Since the 13th General Elections on May 5 last year, the country has been confronted by a sextuplet of national crisis, viz:

Firstly, the crisis of nation building and national unity highlighted by the worst racial and religious polarisation in the nation’s history. It is sad that up to now, the Cabinet has failed to re-affirm the 10-Point Solution endorsed by the Cabinet in April 2011 to resolve the Bible controversy, with the Deputy Prime Minister and members of the Cabinet openly breaking ranks with the 10-Point Solution.

Secondly, the deepening economic crisis caused by the series of price hikes and looming avalanche of more price hikes in the coming weeks and months culminating in the introduction of the GST at six per cent in April 2015;

Thirdly, the crisis on the corruption front with no signs that there will be a serious campaign to fight “grand corruption” and end the colossal waste, extravagance and misuse of public funds.

Last week, when Najib said he was “prepared to put the nation’s long-term interest before his short-term popularity”, he about “decades” before his anti-corruption efforts could bear fruit –in effect ruling out any effective anti-corruption results  during his tenure as Prime Minister.

In China, the anti-corruption drive under the leadership of the Chinese President Xi Jinping is probing and re-opening the corruption scandals  in the construction of the world’s biggest dam,  the US$60 billion Three Gorges dam, going back more than two decades to 1992 when work on the dam first started.

Is Najib prepared to re-open the corruption scandals in Malaysia in the past two decades, covering premiership not only of his predecessor, Tun Abdullah but  also of Tun Mahathir  as well? 

Is Najib prepared to open the files covering the past two decades in the battle against corruption?

Fourthly, the crisis of deteriorating national educational standards to the extent that both the Prime Minister and Deputy Prime Minister have studiously avoided talking for even once about Malaysia’s poor performance in 2011 TIMSS and 2012 PISA.

Whether at the primary, secondary or tertiary levels, Malaysia’s educational system is performing dismally.

Dare the Education Minister Muhyiddin make a Ministerial statement in Parliament to explain why  Singapore can get two universities for four consecutive years into the  Times Higher Education (THE) Top 100 Universities World Reputation Rankings and THE World University Rankings for Top 400 but not a single one from Malaysia?

Fifthly, the crisis of security and safety of citizens, investors and tourists as the police has still to transform itself into an efficient, independent, professional world-class police service dedicated to “democratic policing” and not just “regime-protection” even if it means gross violation of international human rights norms and standards.

The killing of one police corporal Kpl Raja Aizam Raja Mohd and the wounding of another, Kpl Mohd Aidil Mustafa by illegal foreigners in Klang early this month in facty mark a new phase of the Malaysian security situation – not only ordinary Malaysians but even police do not feel safe in their own country!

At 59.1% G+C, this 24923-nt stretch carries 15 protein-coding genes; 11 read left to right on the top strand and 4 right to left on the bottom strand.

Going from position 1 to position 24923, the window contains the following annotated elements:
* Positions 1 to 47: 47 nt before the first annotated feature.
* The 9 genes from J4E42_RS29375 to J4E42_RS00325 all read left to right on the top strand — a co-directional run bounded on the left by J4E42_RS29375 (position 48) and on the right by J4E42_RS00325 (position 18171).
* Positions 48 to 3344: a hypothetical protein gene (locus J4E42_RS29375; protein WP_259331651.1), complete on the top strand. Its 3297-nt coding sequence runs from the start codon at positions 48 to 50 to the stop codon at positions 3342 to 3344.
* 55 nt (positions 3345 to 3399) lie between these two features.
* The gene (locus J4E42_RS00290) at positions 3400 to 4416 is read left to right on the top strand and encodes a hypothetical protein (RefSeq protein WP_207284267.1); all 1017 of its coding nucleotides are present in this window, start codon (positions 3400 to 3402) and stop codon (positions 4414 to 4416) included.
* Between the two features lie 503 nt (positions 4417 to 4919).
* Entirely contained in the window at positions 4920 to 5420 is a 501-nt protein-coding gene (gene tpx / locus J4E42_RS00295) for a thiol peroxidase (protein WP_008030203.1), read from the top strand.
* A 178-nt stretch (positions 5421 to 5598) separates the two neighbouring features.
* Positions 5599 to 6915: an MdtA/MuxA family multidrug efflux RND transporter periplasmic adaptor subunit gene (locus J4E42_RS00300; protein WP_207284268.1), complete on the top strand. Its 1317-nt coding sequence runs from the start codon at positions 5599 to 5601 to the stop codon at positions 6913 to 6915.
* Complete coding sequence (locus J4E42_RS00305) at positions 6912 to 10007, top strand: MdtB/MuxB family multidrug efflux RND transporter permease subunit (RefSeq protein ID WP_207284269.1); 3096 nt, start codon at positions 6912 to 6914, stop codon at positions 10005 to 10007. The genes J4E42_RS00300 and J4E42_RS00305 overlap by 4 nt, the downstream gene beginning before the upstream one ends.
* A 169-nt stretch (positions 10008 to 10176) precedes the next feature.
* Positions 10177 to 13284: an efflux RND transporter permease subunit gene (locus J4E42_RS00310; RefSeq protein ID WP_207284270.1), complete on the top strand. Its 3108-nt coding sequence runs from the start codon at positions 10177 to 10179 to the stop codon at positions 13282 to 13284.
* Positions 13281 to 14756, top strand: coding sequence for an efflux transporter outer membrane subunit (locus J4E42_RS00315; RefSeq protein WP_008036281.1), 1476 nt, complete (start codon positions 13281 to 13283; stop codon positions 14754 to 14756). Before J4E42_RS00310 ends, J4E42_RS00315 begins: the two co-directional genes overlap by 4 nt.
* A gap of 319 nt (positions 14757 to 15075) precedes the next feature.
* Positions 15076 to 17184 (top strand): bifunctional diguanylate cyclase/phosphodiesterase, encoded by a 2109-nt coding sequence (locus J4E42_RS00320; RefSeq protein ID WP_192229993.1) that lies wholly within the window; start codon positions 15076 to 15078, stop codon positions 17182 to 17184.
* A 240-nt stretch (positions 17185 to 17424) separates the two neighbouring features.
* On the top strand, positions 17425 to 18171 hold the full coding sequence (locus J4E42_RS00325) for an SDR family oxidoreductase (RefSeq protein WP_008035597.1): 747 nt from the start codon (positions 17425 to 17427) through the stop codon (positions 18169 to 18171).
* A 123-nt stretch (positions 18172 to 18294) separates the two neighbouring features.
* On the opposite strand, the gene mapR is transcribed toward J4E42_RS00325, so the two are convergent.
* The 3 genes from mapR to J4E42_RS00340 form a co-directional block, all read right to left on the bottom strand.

Sixthly, Malaysia’s return to the nightmare of the depredations of the independence, impartiality and integrity of the judiciary – the dark days of a compromised judiciary in the late eighties and nineties.

When Tan Sri Dzaiddin was appointed the new Chief Justice of the Federal Court in December 2000, there were high expectations that Malaysia would start the difficult but important task to restore public confidence in the independence, impartiality and integrity of the judiciary, but during his term of office of less than three years, he could only stop the rot in the judiciary but was unable to launch wide-ranging judicial reforms to restore public confidence in the judiciary.

What happened to Anwar and Karpal, where the judiciary became the tools of the Executive to carry out its dirty work of disqualifying Pakatan Rakyat leaders from the elected legislatures of the country, whether Parliament or the Selangor State Assembly, have brought back the the nightmare of the judiciary of disrepute of the late eighties and nineties.

The Chief Justice Tun Arifin Zakaria has denied that the judiciary has regressed to its compromised past as in the late eighties and the nineties.

What else do we expect Tun Arifin to say? Did the Lord President and later Chief Justice of the Federal Court of the “Dark Ages” of the Malaysian judiciary, Tun Hamid and the Tun Eusoff Chin admit their guilt of presiding over discredited, disreputable and compromised judiciary during their time?

Is Najib prepared to work with the Pakatan Rakyat on a National Reconciliation Plan to address to resolve this sextuplet of national crisis?

From the recent persecutions of Anwar and Karpal, the answer seems to be in the negative.